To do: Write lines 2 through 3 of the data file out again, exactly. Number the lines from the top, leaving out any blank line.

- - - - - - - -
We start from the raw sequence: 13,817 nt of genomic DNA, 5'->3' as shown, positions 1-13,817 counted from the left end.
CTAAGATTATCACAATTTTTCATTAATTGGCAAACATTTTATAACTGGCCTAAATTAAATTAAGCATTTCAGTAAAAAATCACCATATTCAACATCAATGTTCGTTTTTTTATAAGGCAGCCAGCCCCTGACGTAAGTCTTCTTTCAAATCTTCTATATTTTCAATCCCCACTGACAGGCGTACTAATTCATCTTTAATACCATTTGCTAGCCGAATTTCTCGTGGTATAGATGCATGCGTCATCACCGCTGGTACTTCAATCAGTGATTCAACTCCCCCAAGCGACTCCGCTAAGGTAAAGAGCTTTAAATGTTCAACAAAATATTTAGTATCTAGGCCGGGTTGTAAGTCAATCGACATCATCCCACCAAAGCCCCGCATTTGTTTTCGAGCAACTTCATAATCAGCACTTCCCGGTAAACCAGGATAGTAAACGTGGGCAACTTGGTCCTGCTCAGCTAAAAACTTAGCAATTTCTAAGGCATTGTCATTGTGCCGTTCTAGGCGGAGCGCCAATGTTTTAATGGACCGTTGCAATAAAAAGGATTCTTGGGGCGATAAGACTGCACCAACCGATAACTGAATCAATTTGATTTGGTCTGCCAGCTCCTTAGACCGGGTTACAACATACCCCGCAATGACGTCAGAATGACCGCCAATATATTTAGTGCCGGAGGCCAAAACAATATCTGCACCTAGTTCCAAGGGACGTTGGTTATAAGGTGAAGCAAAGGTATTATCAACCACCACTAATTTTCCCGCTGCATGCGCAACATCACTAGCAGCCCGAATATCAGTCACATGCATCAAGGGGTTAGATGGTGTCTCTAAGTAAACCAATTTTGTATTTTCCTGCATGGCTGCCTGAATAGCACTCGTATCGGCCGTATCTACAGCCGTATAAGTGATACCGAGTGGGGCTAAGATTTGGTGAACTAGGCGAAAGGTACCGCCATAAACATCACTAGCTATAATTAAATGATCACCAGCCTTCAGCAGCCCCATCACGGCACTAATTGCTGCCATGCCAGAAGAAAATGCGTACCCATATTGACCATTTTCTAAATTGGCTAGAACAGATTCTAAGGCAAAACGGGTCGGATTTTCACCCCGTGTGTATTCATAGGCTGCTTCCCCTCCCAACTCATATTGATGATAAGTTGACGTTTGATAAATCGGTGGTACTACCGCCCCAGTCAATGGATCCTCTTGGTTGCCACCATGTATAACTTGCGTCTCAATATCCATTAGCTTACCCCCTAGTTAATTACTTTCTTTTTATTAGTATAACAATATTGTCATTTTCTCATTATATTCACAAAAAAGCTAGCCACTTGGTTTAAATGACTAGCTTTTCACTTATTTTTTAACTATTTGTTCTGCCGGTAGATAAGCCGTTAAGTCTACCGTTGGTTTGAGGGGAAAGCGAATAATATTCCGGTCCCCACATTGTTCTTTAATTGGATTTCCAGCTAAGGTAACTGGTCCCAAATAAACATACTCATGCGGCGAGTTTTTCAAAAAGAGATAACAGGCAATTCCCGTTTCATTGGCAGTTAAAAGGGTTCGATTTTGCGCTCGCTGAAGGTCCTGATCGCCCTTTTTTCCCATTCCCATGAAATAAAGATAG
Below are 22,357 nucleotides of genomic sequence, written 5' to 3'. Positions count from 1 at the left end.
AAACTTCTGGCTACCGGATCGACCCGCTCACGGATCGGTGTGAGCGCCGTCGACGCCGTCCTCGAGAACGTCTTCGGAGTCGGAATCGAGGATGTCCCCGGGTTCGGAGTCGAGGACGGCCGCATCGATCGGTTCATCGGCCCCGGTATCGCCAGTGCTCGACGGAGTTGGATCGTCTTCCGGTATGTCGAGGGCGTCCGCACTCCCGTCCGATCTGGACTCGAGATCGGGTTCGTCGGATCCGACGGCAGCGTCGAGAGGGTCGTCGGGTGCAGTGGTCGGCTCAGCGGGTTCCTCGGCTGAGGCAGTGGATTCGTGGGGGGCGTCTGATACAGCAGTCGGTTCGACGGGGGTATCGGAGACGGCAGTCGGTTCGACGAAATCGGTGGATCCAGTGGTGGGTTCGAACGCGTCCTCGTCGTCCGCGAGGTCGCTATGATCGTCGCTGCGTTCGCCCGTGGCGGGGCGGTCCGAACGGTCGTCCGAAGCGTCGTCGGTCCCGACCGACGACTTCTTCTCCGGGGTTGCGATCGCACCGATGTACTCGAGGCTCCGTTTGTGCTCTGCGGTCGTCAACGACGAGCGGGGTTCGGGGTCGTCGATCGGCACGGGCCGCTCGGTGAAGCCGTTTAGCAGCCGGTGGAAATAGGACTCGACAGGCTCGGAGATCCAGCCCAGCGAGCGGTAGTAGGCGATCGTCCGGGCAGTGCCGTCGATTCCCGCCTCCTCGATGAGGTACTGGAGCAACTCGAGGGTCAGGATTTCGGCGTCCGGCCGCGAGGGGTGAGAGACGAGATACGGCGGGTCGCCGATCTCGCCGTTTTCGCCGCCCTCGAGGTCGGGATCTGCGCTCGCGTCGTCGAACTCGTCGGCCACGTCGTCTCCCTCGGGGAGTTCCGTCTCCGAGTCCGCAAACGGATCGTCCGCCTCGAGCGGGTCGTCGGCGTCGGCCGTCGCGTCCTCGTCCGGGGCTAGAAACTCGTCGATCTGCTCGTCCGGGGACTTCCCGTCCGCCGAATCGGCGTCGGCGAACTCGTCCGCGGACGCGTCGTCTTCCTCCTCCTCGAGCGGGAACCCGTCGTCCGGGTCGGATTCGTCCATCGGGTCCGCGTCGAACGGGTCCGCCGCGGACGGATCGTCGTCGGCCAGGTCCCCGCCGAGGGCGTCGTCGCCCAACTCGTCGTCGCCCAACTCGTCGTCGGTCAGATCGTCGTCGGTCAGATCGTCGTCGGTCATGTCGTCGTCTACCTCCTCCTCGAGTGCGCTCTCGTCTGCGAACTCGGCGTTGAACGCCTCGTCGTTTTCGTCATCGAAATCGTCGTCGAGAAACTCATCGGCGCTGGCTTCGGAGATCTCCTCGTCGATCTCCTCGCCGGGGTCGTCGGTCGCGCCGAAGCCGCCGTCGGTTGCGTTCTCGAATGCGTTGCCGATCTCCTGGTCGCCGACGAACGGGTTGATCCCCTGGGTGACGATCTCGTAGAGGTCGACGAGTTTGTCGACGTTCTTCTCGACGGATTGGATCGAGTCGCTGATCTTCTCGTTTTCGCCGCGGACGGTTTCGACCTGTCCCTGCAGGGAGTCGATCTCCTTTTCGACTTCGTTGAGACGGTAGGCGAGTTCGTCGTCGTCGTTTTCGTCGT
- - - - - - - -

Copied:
CTAAGATTATCACAATTTTTCATTAATTGGCAAACATTTTATAACTGGCCTAAATTAAATTAAGCATTTCAGTAAAAAATCACCATATTCAACATCAATGTTCGTTTTTTTATAAGGCAGCCAGCCCCTGACGTAAGTCTTCTTTCAAATCTTCTATATTTTCAATCCCCACTGACAGGCGTACTAATTCATCTTTAATACCATTTGCTAGCCGAATTTCTCGTGGTATAGATGCATGCGTCATCACCGCTGGTACTTCAATCAGTGATTCAACTCCCCCAAGCGACTCCGCTAAGGTAAAGAGCTTTAAATGTTCAACAAAATATTTAGTATCTAGGCCGGGTTGTAAGTCAATCGACATCATCCCACCAAAGCCCCGCATTTGTTTTCGAGCAACTTCATAATCAGCACTTCCCGGTAAACCAGGATAGTAAACGTGGGCAACTTGGTCCTGCTCAGCTAAAAACTTAGCAATTTCTAAGGCATTGTCATTGTGCCGTTCTAGGCGGAGCGCCAATGTTTTAATGGACCGTTGCAATAAAAAGGATTCTTGGGGCGATAAGACTGCACCAACCGATAACTGAATCAATTTGATTTGGTCTGCCAGCTCCTTAGACCGGGTTACAACATACCCCGCAATGACGTCAGAATGACCGCCAATATATTTAGTGCCGGAGGCCAAAACAATATCTGCACCTAGTTCCAAGGGACGTTGGTTATAAGGTGAAGCAAAGGTATTATCAACCACCACTAATTTTCCCGCTGCATGCGCAACATCACTAGCAGCCCGAATATCAGTCACATGCATCAAGGGGTTAGATGGTGTCTCTAAGTAAACCAATTTTGTATTTTCCTGCATGGCTGCCTGAATAGCACTCGTATCGGCCGTATCTACAGCCGTATAAGTGATACCGAGTGGGGCTAAGATTTGGTGAACTAGGCGAAAGGTACCGCCATAAACATCACTAGCTATAATTAAATGATCACCAGCCTTCAGCAGCCCCATCACGGCACTAATTGCTGCCATGCCAGAAGAAAATGCGTACCCATATTGACCATTTTCTAAATTGGCTAGAACAGATTCTAAGGCAAAACGGGTCGGATTTTCACCCCGTGTGTATTCATAGGCTGCTTCCCCTCCCAACTCATATTGATGATAAGTTGACGTTTGATAAATCGGTGGTACTACCGCCCCAGTCAATGGATCCTCTTGGTTGCCACCATGTATAACTTGCGTCTCAATATCCATTAGCTTACCCCCTAGTTAATTACTTTCTTTTTATTAGTATAACAATATTGTCATTTTCTCATTATATTCACAAAAAAGCTAGCCACTTGGTTTAAATGACTAGCTTTTCACTTATTTTTTAACTATTTGTTCTGCCGGTAGATAAGCCGTTAAGTCTACCGTTGGTTTGAGGGGAAAGCGAATAATATTCCGGTCCCCACATTGTTCTTTAATTGGATTTCCAGCTAAGGTAACTGGTCCCAAATAAACATACTCATGCGGCGAGTTTTTCAAAAAGAGATAACAGGCAATTCCCGTTTCATTGGCAGTTAAAAGGGTTCGATTTTGCGCTCGCTGAAGGTCCTGATCGCCCTTTTTTCCCATTCCCATGAAATAAAGATAG
Below are 22,357 nucleotides of genomic sequence, written 5' to 3'. Positions count from 1 at the left end.